Student-athletes introduce sports into pandemic life


Lucia Rivera

Swimmer and junior Yarenni Hernandez practices after school at Las Palmas pool on Monday, March 8. Swim and dive coach Betty Alexander also coaches water polo during a typical school year.

The feeling of wind in one’s hair, the dirt getting kicked up by one’s feet, the adrenaline filling one’s body as they cross the finish line—this is what it’s like to be a runner.

The chilly water surrounding their body, their arms splitting the water, their feet propelling themselves forward—this is what it’s like to be a swimmer.

Due to the pandemic, however, student-athletes have had to alter their routines, as sports are now required to follow COVID-19 guidelines at Bonita Vista High (BVH). Furthermore, students who are set to play multiple sports during quarantine have expressed mixed feelings about how BVH is accommodating those who participate in multiple school sports.

I’m okay with [all sports occurring at the same time] because there are only three months left of school. I think it’s good that they’re trying to [give] everyone a chance to do a sport. I was excited when they announced that they would still be doing fall sports because my fear was that they [would] just do spring [sports],” cross country and track athlete and senior Sequoia Kriss said. 

Swimmer, water polo athlete and junior Yarenni Hernandez shared a similar sentiment. She mentioned that while athletes are lucky to be given the opportunity to play, the late seasonal duration of the sport is a negative.

“We [student athletes] started really late, so it’s cutting our seasons really short. There’s not a lot of room for you to improve right now,” Hernandez said.

We [student athletes] started really late, so it’s cutting our seasons really short.”

— Swimmer, water polo athlete and junior Yarenni Hernandez

This is not the only obstacle that these athletes faced. Athletic Director and Head Football Coach Tyler Arciaga expressed facing challenges as the main sports facilitator working to organize BVH’s student-athletes. 

“As of right now, there’s no transportation. There are no locker rooms. There’s nothing indoors. The district is not even allowing spectators, but that could change,” Arciaga said.

Arciaga believes that collaboration is key to solving these difficulties. He expressed that in order to transition between a normal sports routine and a modified one that follows strict social distancing guidelines, communication is essential.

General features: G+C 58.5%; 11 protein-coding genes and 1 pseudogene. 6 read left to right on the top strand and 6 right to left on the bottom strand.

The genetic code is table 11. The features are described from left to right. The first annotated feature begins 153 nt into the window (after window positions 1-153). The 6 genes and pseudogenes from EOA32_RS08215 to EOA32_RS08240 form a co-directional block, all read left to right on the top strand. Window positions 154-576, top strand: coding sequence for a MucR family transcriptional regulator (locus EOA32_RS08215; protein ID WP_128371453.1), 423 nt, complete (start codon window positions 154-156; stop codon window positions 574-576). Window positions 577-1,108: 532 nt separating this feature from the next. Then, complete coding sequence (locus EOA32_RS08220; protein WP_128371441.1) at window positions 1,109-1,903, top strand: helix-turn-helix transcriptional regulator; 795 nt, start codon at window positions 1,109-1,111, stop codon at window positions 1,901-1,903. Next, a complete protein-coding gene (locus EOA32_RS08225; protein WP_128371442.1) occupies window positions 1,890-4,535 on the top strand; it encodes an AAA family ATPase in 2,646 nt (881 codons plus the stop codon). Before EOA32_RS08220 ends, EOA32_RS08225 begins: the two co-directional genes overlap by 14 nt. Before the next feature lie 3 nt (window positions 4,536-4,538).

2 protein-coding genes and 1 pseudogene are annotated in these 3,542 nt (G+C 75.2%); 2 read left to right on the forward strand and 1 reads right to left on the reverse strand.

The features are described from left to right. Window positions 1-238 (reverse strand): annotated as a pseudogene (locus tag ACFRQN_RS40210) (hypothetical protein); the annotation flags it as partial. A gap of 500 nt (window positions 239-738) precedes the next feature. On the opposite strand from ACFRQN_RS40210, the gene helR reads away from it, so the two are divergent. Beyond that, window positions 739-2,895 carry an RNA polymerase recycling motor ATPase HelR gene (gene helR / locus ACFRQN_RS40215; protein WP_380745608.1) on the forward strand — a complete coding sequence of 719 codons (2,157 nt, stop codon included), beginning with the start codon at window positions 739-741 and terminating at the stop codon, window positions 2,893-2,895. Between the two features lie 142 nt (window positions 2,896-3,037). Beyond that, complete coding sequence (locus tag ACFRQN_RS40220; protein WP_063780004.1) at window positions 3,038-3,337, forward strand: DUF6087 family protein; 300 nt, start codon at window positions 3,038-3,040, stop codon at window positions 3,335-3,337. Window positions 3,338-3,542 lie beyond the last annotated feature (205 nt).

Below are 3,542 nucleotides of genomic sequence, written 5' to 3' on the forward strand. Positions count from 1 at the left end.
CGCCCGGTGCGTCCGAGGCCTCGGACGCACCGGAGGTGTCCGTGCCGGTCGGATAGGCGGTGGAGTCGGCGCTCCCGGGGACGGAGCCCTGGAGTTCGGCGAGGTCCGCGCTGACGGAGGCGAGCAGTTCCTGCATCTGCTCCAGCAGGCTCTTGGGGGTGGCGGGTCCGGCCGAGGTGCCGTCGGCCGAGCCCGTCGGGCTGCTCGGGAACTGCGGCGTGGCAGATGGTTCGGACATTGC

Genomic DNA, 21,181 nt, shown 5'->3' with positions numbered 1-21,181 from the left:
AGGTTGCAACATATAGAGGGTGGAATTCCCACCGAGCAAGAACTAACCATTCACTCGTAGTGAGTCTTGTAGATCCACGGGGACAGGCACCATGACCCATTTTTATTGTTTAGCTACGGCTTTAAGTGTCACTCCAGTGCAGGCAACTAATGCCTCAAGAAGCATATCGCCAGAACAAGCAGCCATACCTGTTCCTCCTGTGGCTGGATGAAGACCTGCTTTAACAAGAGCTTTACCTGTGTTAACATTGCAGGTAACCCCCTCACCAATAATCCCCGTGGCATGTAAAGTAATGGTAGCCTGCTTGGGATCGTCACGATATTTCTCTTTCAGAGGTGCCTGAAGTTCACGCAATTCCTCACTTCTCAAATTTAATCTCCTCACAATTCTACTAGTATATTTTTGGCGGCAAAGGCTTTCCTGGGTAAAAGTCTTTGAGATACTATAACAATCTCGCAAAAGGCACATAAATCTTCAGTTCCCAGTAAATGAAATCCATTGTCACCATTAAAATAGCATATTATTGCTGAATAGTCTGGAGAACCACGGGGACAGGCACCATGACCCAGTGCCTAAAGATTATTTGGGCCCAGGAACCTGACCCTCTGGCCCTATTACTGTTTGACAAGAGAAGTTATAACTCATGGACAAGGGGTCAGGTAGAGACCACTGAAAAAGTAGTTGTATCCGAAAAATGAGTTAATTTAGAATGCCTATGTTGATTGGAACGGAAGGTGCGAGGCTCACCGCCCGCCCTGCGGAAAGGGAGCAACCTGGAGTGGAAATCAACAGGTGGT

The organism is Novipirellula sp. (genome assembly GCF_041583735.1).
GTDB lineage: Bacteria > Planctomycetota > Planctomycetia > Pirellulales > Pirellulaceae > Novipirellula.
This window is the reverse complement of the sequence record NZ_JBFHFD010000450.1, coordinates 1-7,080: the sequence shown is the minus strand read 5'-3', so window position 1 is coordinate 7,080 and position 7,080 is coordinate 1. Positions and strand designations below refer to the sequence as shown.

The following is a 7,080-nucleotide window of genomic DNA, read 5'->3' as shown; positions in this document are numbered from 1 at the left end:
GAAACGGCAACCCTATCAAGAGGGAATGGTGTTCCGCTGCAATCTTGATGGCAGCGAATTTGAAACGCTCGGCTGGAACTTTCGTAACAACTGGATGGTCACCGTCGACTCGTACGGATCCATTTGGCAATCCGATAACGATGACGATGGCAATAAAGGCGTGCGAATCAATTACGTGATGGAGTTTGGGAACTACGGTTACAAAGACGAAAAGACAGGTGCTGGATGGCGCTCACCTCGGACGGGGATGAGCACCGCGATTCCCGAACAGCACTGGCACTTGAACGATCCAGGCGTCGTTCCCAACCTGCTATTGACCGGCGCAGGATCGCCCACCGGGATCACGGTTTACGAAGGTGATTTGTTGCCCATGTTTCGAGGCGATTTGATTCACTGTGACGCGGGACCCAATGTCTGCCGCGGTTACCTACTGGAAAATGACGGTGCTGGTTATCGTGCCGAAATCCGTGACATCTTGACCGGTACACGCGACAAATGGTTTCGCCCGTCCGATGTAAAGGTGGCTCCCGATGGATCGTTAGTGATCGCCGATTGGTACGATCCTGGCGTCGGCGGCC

“Having constant communication with coaches [is imperative]. I send out emails to parents and to the school,” Arciaga said. “I communicate with the coaches on a daily basis and do my best to get them [the necessary sports] equipment. [I also make sure we have] the thermometer for the health checks [and] sanitizer.”

For Kriss, a big issue was needing to balance cross country, work and student life. However, she has found methods to cope with this issue so that she is not as stressed. 

“I try to plan out my schedule [a] month in advance, and then work [based on] how many days I can work but still have enough days to go to practice,” Kriss said. “[I also try to accommodate for] when I have tests on certain days that I need to be in class. It’s difficult to try to balance everything and be part of every single thing but there are some days and weeks where I have to just accept the fact that I won’t be able to go to practice.” 

Hernandez hopes to get back into her daily routine. She stated that she misses being able to play water polo, which she’s so passionate about, and that not being able to socialize with her teammates has been saddening.

“[I] definitely [want to] get back into the rhythm of water polo because it was really draining before [quarantine], and I forgot [certain aspects of the sport]. [Getting] back into that rhythm [is my wish],” Hernandez said.

Arciaga expressed that it is acceptable if students are hesitant to do sports during the pandemic. However, he emphasized that health rules are being followed and that student-athletes should make the best decision for themselves. 

“The biggest thing is [that] kids that don’t feel that it’s safe for them. That’s okay. It’s a choice. I just wanted a choice for parents and kids to make the decisions [that’s] best for their families; [for] some of them it’s to play, some of them it’s not, either one is fine. But just having that choice really helps out. [It] helps out those kids that are yearning for any kind of contact,” Arciaga said.